Stowaway to Mars | John Wyndham

The cover of Wyndham's Stowaway to MarsI love John Wyndham’s science fiction. I have been a fan since my college days when I read The Chrysalids (in an effort to read all the books I was supposed to read in High School).

Wyndham first published this work with the title, Planet Plane in 1936 under the pen name John Beynon. It was later published as a serial novel under the names The Space Machine and Stowaway to Mars. Stowaway is one of his first works, and it shows. The plot lacks the drive and balance of his later efforts.

The story centres around one person’s drive to be the first to reach Mars and return. Of course, there is a stowaway—a woman named Joan.

It’s interesting to see how Wyndham handled gender issues. On the one hand, Joan is portrayed as a tough woman who is determined to break free of preassigned roles (in contrast to the protagonists’s earthbound and pregnant wife). Her iconoclastic role is undermined, however, as the story continues.

The philosophic role of machines and technology in society is the most interesting part of the book. The protagonist is enamored with his machines and the accolades they have won him. His wife, on the other hand, is threatened by them. Martian society has fully accepted and allowed machinery to flourish. Joan, in a conversation with the Martian Vaygan questions his acceptance of them:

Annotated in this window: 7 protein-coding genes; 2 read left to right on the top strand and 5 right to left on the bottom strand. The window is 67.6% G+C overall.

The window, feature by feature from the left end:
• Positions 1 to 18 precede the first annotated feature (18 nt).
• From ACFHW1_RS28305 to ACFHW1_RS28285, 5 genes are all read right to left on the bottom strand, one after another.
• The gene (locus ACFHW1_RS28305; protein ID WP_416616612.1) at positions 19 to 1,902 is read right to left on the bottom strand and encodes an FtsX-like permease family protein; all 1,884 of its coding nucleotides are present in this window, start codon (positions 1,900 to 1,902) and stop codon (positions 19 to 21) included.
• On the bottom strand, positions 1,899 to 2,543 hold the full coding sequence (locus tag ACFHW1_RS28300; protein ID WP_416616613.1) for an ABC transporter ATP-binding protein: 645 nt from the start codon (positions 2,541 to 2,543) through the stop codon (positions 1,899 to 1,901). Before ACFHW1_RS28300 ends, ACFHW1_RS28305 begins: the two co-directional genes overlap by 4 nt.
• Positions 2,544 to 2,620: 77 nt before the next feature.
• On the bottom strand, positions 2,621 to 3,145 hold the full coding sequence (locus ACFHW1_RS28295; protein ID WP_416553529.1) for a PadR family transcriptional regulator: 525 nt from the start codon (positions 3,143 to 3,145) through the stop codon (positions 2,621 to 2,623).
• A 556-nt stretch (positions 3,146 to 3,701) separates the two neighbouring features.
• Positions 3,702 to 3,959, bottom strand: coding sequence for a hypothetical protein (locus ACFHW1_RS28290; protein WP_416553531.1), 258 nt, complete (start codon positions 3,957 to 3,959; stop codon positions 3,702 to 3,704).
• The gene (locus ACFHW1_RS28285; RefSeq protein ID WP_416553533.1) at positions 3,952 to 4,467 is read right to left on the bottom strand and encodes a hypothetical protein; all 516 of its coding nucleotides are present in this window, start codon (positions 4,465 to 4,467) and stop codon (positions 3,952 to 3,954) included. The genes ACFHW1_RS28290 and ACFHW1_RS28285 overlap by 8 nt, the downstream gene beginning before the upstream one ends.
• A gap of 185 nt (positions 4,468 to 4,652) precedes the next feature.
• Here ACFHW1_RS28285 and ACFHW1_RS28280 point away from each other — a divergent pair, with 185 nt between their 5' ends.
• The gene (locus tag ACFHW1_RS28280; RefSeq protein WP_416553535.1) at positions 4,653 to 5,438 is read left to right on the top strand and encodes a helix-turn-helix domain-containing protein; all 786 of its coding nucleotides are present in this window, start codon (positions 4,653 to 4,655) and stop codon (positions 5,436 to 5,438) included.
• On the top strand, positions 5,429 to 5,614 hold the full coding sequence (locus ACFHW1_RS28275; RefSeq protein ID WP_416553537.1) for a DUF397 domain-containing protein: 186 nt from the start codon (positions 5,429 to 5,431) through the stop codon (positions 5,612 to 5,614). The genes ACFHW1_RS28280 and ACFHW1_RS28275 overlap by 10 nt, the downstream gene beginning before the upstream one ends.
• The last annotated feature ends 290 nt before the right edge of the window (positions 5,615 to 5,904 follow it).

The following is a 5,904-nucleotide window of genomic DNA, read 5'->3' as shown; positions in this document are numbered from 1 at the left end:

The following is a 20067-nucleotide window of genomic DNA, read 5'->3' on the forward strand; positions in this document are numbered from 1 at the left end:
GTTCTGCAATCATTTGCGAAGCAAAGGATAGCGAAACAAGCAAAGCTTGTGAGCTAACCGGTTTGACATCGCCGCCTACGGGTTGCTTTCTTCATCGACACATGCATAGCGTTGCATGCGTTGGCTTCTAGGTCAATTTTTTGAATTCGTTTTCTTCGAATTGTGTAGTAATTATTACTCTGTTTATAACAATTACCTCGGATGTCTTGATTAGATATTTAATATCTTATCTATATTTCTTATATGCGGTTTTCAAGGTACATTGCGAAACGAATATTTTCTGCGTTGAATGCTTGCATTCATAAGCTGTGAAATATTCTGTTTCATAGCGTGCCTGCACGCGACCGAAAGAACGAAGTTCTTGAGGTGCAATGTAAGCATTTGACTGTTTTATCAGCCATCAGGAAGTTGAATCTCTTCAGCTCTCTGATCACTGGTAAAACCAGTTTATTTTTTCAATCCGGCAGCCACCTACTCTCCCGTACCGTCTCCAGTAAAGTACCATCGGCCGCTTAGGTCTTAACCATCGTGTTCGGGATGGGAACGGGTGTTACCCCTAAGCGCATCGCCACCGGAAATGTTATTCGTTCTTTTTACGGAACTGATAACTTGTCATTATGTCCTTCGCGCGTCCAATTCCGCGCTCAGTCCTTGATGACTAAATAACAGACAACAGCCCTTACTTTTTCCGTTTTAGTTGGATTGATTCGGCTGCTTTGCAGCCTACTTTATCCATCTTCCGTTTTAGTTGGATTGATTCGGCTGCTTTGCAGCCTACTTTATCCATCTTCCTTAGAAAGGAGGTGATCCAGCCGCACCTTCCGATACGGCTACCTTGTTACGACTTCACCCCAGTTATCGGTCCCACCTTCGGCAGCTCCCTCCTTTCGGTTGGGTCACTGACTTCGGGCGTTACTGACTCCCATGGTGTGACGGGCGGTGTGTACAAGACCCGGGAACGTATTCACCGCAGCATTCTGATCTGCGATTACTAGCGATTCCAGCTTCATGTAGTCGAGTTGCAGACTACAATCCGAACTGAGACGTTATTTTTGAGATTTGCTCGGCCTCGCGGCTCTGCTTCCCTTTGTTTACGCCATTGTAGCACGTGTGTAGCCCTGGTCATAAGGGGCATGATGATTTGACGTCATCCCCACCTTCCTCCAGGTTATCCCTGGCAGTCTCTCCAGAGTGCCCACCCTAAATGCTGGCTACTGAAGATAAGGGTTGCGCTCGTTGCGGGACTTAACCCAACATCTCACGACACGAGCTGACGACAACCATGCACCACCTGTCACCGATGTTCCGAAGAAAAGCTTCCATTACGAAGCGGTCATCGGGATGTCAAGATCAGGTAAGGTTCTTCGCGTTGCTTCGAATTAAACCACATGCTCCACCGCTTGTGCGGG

‘The Machines?’ Joan repeated. ‘What are the Machines? They are the puzzle which brought me here.’ She told him of the machine which had somehow reached Earth. ‘I felt nervous of it,’ she owned, ‘and I felt nervous of your machines last night. I think that is the first reaction of all of us to our own machines. Some never get beyond it, others get used to it, but when we think of machines we feel that in spite of all they have given us and all they do for us there is something malignant about them. Their very presence forces us down ways we do not want to go.’ (149)

Joan continues to question the Martian’s apparent subservience to their machines. Vaygan later admits:

‘In a sense the machine must rule from the moment it is put to work. One surrenders to its higher efficiency—that is why it was made.’ (168)

These thoughts anticipate the work of Jacques Ellul!

Stowaway is not one of Wyndham’s great stories, but it’s still a thought-provoking read.

—John Wyndham, Stowaway to Mars (London: Hodder and Stoughton, 1977).

, , , , , , , , ,

No comments yet.

Leave a Reply

Powered by WordPress. Designed by WooThemes

antispam